We live in an age which has seen a massive erosion of trust in traditional sources of news and information. Given President-elect Trump’s struggle with honesty (he keeps falling off the wagon), it’s unlikely to get better in the short-term.
Bias and agenda are ‘seen’ everywhere and the rise of ‘fake news’ or so-called ‘independent news sites’ are just two signs of this. So conspiracy theorist Alex Jones publishes a list of fake News Providers and it’s all the mainstream news outlets.
These trends are perhaps more evident in the US than in Europe or the UK which probably has higher levels of trust in established news providers but that is weakening and weakening fast.
I read this on Slate Star Codex and you can understand why:
A Muslim woman who claimed that a white man threatened to set her on fire for wearing a hijab just after the Election of Donald Trump is to be charged with a felony for filing a false report after a police investigation. This one makes me angry because it was in Ann Arbor (where I work) and really freaked out one of my patients; it’s important to remember that these kinds of things have real-world consequences beyond The Internet Discourse.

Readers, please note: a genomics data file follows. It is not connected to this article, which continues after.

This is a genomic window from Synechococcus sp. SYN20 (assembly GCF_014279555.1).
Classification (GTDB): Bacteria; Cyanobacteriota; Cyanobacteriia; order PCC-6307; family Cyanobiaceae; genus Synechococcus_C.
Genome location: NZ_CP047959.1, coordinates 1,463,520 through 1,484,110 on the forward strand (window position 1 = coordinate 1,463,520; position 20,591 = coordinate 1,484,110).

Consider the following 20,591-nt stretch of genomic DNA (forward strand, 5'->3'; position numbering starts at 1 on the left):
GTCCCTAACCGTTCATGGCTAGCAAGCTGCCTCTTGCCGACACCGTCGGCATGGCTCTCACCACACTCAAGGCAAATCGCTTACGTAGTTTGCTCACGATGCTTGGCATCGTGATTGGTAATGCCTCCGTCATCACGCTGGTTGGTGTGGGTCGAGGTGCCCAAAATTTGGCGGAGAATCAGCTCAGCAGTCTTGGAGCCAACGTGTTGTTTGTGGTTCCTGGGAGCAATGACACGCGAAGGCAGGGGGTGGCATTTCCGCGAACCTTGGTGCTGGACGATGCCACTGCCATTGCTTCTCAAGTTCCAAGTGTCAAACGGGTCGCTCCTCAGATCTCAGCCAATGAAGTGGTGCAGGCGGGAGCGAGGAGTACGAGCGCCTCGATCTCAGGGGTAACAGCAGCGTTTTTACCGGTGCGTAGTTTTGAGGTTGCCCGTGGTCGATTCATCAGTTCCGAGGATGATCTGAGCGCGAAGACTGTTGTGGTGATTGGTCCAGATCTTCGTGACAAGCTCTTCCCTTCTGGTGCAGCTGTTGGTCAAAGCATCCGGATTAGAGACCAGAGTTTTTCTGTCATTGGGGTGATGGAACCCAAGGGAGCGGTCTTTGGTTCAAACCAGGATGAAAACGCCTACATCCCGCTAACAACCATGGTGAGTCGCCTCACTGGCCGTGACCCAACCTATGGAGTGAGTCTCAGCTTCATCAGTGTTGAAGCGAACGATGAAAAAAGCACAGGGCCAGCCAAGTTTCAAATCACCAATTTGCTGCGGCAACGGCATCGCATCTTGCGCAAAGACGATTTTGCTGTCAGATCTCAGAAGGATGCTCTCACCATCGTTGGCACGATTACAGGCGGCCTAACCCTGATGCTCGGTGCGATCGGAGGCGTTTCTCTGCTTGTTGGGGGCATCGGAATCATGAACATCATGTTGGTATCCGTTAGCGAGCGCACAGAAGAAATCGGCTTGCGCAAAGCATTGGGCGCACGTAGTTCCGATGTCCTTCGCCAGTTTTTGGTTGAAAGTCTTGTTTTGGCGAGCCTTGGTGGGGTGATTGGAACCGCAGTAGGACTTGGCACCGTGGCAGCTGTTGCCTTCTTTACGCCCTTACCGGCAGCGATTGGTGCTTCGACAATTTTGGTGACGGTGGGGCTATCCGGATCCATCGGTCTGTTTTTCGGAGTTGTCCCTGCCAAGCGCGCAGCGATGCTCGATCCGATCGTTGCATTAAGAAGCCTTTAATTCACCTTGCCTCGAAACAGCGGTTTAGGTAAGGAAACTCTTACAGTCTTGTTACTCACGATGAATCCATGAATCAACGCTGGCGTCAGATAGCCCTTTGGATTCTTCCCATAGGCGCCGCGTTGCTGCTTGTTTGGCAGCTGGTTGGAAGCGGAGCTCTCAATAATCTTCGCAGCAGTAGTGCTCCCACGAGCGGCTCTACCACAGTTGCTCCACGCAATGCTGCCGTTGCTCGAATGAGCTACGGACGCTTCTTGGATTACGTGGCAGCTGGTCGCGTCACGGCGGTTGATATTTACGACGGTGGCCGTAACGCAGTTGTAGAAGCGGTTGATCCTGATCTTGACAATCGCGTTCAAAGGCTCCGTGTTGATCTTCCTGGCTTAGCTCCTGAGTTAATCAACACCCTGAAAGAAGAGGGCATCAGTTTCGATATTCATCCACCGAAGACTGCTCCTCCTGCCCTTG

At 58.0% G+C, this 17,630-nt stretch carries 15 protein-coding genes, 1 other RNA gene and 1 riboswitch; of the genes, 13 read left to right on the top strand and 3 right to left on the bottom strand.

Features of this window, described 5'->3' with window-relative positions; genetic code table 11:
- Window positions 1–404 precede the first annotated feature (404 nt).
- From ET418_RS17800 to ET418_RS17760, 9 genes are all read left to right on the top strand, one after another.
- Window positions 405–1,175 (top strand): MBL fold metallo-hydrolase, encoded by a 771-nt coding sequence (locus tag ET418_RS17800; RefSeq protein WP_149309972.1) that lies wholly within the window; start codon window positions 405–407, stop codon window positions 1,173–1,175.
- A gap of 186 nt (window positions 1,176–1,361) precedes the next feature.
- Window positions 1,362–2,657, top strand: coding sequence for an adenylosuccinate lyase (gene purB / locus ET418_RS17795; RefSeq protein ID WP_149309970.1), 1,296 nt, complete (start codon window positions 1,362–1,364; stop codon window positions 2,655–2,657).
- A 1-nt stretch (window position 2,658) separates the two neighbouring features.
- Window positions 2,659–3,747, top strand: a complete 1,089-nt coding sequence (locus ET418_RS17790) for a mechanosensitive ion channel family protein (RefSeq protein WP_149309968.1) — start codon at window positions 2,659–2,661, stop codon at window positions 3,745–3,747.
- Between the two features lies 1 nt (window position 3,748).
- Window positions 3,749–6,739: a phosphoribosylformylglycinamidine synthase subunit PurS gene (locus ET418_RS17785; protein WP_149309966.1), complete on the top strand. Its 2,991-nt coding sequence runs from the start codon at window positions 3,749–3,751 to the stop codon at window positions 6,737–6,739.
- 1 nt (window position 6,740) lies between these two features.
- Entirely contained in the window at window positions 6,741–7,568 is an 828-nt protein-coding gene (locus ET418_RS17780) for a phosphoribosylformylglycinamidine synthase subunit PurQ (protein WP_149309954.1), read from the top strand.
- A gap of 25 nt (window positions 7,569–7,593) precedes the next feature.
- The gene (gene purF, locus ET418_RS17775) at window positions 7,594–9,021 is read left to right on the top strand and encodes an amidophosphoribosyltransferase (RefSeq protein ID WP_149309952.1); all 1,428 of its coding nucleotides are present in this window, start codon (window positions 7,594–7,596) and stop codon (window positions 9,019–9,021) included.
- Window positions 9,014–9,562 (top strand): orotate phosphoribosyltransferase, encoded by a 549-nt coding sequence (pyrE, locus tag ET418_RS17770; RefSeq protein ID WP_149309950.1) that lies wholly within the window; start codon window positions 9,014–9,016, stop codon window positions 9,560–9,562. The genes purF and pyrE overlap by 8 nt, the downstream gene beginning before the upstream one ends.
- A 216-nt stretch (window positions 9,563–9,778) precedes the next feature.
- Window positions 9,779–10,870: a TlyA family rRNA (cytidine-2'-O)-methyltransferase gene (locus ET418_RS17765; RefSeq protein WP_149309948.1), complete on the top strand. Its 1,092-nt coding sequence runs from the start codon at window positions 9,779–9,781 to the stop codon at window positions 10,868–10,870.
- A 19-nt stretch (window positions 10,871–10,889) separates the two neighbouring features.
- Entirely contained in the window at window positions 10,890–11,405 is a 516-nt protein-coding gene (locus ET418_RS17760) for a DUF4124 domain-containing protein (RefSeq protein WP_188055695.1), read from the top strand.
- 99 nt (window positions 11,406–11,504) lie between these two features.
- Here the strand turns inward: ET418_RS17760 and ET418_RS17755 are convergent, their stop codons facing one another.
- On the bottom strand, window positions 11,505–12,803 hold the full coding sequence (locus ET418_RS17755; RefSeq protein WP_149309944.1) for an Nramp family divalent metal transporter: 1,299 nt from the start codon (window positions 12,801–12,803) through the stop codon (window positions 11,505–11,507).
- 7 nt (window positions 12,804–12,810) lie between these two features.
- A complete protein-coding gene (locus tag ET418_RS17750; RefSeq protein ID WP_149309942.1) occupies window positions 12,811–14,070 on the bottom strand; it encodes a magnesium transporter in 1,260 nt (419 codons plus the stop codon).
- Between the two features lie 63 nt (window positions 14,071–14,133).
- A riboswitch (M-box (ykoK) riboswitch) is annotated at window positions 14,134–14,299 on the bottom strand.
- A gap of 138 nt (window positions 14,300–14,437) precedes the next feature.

Related: during the election, a black church was set on fire and covered with Trump graffiti; a black member of the church has now been charged with the crime. Related: pro-Trump swastikas and KKK graffiti across Nassau Community College apparently drawn by Indian-American man.
I do not want to cherry-pick/Chinese-robber false hate crimes, but I think these were the three top hate crime stories I heard during the election and it concerns me that it’s not being more widely reported that all three were false. Also related: SLPC investigation of hate crimes after Trump election covered up 2,000 reports of hate incidents against white students.
When it comes to news and information, too many people (myself included) have just swallowed news as it has been fed to us and as a result we have swallowed bias, agenda, world-view and increasingly falsity and hoaxes. The problem is that while basic fact-checking (done by professional journalists but probably not by your mate down the pub) helps but not enough.
But few of us are equipped to sort out the fact from the fiction. Would I lie to you is a TV game show, it’s not supposed to be life.